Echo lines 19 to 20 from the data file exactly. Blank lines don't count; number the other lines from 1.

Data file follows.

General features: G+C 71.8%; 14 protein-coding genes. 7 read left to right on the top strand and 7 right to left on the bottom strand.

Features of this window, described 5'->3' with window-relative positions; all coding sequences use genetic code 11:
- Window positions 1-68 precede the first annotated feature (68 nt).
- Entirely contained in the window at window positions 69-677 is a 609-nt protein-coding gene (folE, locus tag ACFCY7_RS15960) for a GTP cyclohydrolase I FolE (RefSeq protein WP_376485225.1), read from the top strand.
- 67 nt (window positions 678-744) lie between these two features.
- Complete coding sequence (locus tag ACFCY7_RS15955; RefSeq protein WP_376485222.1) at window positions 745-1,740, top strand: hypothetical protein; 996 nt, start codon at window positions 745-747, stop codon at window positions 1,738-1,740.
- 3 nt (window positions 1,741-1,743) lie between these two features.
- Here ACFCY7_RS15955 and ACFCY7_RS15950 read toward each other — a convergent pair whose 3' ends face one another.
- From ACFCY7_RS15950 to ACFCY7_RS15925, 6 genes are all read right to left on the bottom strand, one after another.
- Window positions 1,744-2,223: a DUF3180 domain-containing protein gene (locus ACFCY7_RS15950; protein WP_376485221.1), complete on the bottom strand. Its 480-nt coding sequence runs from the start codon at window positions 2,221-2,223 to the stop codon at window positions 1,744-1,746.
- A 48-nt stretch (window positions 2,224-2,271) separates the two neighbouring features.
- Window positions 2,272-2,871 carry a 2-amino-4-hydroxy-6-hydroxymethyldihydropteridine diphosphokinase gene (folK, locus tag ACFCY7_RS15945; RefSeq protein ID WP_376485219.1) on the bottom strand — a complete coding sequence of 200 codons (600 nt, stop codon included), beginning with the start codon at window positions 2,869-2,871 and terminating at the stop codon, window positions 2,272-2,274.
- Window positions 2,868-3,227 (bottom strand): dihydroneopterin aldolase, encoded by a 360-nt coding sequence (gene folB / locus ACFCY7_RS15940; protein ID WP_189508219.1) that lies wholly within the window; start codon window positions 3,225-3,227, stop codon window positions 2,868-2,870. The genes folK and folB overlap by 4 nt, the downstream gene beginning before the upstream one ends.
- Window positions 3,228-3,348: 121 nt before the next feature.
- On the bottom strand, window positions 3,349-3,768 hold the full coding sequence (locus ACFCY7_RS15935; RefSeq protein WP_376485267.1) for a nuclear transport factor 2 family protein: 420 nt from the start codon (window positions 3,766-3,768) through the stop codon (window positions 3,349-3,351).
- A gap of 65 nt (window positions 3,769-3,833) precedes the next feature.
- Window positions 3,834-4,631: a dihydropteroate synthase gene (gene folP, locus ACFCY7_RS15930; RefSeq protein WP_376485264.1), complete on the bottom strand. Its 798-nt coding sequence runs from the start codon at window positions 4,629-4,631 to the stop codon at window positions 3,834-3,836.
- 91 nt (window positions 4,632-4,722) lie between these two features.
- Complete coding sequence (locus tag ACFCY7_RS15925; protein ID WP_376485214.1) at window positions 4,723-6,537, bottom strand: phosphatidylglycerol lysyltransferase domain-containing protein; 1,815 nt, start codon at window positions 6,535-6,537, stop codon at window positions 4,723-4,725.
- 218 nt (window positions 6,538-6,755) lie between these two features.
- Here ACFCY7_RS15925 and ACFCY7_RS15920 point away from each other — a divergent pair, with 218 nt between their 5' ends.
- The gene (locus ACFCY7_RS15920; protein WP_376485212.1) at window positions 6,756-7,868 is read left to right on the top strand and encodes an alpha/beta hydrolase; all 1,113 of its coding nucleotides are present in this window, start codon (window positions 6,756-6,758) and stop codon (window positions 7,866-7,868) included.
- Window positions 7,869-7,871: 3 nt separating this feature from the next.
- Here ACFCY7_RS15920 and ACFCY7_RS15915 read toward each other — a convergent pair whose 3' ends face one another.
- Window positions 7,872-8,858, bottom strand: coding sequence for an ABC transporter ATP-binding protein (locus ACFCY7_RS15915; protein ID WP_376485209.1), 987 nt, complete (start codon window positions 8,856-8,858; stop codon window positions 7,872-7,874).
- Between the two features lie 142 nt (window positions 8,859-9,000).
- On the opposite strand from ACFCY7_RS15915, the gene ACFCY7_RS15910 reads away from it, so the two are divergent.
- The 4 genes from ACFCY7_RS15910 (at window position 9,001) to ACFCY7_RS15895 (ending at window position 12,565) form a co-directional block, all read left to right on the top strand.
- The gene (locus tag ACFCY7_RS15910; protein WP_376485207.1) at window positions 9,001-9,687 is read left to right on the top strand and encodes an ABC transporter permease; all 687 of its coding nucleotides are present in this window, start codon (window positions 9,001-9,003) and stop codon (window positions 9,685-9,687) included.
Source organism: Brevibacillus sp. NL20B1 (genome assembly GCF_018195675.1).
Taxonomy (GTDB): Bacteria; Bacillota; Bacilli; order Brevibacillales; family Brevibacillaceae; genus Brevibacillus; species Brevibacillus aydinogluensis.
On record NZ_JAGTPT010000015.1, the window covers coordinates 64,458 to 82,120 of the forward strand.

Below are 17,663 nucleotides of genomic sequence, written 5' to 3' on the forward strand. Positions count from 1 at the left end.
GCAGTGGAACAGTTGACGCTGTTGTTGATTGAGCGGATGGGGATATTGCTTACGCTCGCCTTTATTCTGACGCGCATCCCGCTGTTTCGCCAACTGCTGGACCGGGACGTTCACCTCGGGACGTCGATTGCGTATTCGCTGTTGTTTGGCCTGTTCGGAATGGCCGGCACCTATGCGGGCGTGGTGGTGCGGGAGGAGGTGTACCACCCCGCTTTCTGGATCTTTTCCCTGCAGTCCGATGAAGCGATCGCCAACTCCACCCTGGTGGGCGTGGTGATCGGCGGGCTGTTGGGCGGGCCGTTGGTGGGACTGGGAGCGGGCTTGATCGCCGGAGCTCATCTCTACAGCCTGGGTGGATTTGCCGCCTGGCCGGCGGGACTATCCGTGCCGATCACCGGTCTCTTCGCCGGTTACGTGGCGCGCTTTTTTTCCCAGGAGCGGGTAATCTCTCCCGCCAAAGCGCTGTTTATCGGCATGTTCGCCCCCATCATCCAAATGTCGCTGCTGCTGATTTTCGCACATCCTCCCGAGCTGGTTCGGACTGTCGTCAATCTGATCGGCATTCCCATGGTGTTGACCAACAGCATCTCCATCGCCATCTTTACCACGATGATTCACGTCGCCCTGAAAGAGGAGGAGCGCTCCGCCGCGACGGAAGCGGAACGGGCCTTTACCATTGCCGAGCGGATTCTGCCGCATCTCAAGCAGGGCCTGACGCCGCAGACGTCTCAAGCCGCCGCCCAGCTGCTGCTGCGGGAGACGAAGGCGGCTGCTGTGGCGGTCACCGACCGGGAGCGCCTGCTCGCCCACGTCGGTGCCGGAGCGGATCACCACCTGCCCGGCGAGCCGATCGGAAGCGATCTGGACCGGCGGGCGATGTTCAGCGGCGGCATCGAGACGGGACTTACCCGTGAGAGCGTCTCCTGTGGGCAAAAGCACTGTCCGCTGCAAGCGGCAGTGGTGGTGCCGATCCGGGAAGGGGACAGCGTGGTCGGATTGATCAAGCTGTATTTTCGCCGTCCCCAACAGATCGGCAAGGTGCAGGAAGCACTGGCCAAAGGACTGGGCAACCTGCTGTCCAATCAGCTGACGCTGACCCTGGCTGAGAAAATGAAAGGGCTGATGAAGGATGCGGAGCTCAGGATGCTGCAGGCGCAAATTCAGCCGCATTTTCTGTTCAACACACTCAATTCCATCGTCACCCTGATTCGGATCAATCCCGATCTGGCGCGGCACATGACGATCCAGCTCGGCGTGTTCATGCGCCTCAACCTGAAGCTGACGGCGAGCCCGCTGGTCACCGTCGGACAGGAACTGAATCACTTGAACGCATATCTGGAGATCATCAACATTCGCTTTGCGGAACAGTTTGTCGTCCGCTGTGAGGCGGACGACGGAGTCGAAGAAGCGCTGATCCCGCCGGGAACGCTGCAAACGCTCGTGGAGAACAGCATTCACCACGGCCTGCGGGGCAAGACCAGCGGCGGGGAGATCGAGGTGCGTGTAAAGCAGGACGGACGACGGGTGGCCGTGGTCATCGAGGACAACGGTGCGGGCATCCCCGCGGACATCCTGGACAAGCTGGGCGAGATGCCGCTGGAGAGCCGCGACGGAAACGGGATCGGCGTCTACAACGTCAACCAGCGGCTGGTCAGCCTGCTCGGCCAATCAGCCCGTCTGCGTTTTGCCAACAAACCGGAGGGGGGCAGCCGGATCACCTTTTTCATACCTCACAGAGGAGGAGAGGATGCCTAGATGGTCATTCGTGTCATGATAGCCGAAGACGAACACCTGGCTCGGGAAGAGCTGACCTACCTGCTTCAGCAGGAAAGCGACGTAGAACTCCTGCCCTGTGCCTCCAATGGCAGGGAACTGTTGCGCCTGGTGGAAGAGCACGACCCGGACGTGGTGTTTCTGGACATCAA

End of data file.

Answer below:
- Complete coding sequence (locus tag ACFCY7_RS15925; protein ID WP_376485214.1) at window positions 4,723-6,537, bottom strand: phosphatidylglycerol lysyltransferase domain-containing protein; 1,815 nt, start codon at window positions 6,535-6,537, stop codon at window positions 4,723-4,725.
- 218 nt (window positions 6,538-6,755) lie between these two features.